Frederick Douglass, and statues that still speak the truth
The name of one of the great abolitionists now finds itself in rare air: Our rather pedestrian-monikered airport has been renamed the Frederick Douglass Greater Rochester International Airport.
“For Rochester to do that once again reinforces the social justice history, the social justice recognition, that has always been here,” says Carvin Eison.
Not to besmirch the contributions of cartoonists to this nation -- Charles M. Schulz Sonoma County Airport -- but when it comes to naming airports after prominent Black Americans, the bar has been set pretty high. There’s the Baltimore/Washington International Thurgood Marshall Airport. New Orleans’ airport is named for Louis Armstrong. Atlanta’s airport honors Maynard Jackson, the first Black mayor of a major southern city. In Jackson, Mississippi, the airport is named for civil rights activist Medgar Evers.
And now Rochester, which is not done with simply swapping out the sign in front of the airport. Eison, a journalism professor at SUNY Brockport and a filmmaker, is leading the way to erecting a bronze statue of Douglass at the airport as well.
“I think at a time when our nation is so bitterly divided,” Eison says, “this monument and the newly named Frederick Douglass Greater Rochester International Airport could serve as a model for our country. And boy, we need that right now.”
That divide came home to Rochester with the death of Daniel Prude. Just days after the renaming of the airport in honor of a Black man, a grand jury here declined to indict police officers whose actions, it has been alleged, led to the death of a Black man, Prude. Hundreds of protesters took to the streets that evening.
The rise of Douglass statues in Rochester stands in dramatic contrast to the resistance, mainly in the South, to stone-faced Confederate generals being yanked from their pedestals. Like the wooden cigar-store Indian in the Memorial Art Gallery, the home for such pieces is a museum. Not for celebration. But where we can reflect on where we went wrong. And corrected that course.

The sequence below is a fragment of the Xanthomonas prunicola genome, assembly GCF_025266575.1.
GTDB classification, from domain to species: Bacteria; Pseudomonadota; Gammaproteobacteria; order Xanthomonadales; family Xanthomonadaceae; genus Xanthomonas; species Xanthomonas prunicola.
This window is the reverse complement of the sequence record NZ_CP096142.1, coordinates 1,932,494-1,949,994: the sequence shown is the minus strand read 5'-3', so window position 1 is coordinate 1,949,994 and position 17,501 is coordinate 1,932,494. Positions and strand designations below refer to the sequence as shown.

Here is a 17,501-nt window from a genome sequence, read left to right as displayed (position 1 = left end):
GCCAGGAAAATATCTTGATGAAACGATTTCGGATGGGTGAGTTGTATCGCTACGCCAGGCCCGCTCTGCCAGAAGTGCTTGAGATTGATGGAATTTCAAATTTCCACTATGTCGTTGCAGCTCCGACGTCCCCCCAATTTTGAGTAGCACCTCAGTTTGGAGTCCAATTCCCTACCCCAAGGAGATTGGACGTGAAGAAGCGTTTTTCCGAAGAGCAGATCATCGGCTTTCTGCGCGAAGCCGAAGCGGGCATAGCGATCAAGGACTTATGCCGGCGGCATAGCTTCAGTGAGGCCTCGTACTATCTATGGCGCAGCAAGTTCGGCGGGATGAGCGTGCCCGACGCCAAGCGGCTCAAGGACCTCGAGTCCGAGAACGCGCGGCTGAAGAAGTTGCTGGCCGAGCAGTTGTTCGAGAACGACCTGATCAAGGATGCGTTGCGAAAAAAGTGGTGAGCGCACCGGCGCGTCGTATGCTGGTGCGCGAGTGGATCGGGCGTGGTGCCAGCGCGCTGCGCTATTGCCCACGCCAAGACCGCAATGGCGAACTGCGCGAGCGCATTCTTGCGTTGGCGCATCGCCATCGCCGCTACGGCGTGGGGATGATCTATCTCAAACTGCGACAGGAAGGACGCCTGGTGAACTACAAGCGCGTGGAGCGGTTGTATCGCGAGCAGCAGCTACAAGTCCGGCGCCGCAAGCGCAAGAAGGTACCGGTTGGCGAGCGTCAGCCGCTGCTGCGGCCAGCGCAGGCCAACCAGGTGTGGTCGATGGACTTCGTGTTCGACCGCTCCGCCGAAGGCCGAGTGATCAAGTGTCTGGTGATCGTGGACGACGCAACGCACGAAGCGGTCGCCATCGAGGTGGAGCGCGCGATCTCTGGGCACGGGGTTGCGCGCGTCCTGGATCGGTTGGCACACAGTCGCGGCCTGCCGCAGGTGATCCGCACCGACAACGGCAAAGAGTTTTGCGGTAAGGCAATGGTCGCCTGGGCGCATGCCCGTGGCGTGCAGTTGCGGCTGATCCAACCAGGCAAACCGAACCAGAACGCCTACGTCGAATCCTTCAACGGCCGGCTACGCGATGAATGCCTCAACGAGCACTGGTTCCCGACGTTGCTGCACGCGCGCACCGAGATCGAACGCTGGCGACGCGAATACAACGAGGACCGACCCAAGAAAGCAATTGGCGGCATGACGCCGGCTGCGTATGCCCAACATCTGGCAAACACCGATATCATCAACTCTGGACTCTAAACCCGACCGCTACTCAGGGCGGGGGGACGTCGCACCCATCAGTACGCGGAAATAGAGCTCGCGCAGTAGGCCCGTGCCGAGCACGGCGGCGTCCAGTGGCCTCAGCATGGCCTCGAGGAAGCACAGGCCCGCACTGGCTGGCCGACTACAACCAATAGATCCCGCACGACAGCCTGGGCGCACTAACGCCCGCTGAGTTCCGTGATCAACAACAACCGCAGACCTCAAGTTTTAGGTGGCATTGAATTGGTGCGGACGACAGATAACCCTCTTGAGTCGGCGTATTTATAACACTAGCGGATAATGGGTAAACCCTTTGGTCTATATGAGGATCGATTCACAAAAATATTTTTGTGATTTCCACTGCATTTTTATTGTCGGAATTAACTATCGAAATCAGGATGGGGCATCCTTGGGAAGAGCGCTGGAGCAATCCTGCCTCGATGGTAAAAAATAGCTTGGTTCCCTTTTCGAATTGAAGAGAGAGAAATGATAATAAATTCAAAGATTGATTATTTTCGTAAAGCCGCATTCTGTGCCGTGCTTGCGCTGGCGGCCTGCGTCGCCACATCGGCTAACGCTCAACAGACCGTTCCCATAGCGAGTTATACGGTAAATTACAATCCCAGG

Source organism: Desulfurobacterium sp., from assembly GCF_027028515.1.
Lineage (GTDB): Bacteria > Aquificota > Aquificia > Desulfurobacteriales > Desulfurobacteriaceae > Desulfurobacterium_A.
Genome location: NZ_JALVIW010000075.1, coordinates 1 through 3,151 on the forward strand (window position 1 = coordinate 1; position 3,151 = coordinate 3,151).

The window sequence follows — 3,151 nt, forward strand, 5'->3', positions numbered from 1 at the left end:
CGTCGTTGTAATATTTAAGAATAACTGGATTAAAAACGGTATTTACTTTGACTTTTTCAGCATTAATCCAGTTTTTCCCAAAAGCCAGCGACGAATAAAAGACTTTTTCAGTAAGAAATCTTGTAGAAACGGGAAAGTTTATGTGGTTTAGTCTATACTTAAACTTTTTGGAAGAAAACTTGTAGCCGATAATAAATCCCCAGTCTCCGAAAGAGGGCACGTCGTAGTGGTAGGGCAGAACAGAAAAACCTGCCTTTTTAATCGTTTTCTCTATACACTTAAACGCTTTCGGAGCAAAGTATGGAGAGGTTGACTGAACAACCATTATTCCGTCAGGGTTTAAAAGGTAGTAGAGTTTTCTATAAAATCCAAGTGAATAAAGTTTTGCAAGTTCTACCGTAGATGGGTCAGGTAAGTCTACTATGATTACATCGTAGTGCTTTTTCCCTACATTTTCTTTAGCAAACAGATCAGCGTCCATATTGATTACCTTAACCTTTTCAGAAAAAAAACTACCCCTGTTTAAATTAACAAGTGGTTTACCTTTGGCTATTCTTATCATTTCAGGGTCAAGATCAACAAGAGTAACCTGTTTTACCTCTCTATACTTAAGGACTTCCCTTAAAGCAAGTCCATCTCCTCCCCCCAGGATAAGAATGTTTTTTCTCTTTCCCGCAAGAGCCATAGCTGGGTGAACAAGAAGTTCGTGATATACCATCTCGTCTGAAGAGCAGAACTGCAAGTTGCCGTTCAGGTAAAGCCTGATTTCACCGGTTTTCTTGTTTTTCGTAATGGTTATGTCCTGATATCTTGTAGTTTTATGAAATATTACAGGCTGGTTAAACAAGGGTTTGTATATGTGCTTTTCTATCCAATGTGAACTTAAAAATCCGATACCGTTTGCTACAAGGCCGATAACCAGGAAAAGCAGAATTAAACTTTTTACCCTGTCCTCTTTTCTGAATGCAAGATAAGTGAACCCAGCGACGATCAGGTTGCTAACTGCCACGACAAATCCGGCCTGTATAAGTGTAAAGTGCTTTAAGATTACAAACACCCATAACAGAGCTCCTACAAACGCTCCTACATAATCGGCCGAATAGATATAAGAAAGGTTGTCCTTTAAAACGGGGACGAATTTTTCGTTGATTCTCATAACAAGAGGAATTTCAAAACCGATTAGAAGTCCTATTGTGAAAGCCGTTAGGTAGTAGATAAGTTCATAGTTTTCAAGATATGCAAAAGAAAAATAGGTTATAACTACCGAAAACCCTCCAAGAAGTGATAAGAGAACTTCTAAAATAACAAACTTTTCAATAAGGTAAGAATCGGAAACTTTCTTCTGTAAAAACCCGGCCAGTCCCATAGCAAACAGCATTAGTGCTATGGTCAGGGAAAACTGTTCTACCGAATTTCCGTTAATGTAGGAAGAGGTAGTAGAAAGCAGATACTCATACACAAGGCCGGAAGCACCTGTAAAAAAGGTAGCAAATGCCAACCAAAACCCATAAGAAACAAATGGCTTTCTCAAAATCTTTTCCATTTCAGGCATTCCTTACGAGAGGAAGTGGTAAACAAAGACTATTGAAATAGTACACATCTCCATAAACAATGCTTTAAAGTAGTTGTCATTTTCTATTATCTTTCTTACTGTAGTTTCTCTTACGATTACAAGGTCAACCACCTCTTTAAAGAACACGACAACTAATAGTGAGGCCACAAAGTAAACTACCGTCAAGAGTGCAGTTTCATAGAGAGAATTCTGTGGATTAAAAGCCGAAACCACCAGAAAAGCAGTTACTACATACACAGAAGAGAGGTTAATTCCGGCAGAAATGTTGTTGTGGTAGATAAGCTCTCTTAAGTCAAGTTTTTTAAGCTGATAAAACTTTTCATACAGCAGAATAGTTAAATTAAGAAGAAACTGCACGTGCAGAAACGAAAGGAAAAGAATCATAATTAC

(I write this as a longtime fan of Cleveland’s Major League Baseball team, and now an advocate for changing the team’s nickname and its accompanying racist logo.)
Old brands die hard, but enlightenment should always be welcome as we move from the shadows of the past. In the past year, The Dixie Chicks announced they will distance themselves from the Confederacy, and are now simply The Chicks. And the country trio Lady Antebellum, looking to set aside its association with a word that recalls the pre-Civil War days of Southern slavery, have said it will henceforth be known as Lady A.
So the present is not excluded from this debate.
“I think about people like Garth Fagan, for example,” says Eison, “who would be to the arts in many ways what Frederick Douglass may have been to the general culture, as a statesman, as an ambassador, as a writer, as a thinker, an orator. Here’s someone who is still with us now and we don’t think about those things. We tend not to think about the significance of people like that.”
Eison’s mission to place a Douglass statue in the Rochester airport has been awarded grants from the National Endowment for the Arts and the National Endowment for the Humanities. “Those are two of the most difficult grants to get,” he says.
But there’s still a long way to go. Eison estimates the cost at $250,000. And there will be add-ons, including a kiosk with a film and information for visitors to the city that explains Douglass’ relationship to Rochester. Eison will be setting up fundraising through Rochester’s Community Media Center and douglasstour.com.
There is a strong through-line from Douglass’ historical connection to Rochester and his emergence at the Frederick Douglass Greater Rochester International Airport. Eison starts with the 1899 statue created by Stanley Edwards. He says it was Rochester’s mayor at the time, George Warner, who wanted visitors arriving to the city by train to know one of Rochester’s most illustrious citizens.
That Douglass statue has been pretty limber for an 8-foot-tall bronze. In 1941, it migrated from the old New York Central Train Station on St. Paul Street to a serene spot overlooking Highland Bowl, not far from where Douglass’ home was on South Avenue.
The statue went on the move again in 2019, to a more prominent spot at the new Frederick Douglass Memorial Plaza at South Avenue and Robinson Street. Where it will greet visitors to future Lilac Festivals, COVID-19 willing.
Douglass, who died in 1895, never saw an airplane. But Eison sees a Douglass presence in the airport that now bears his name as essential. Because now the airport is to travel what the train station once was.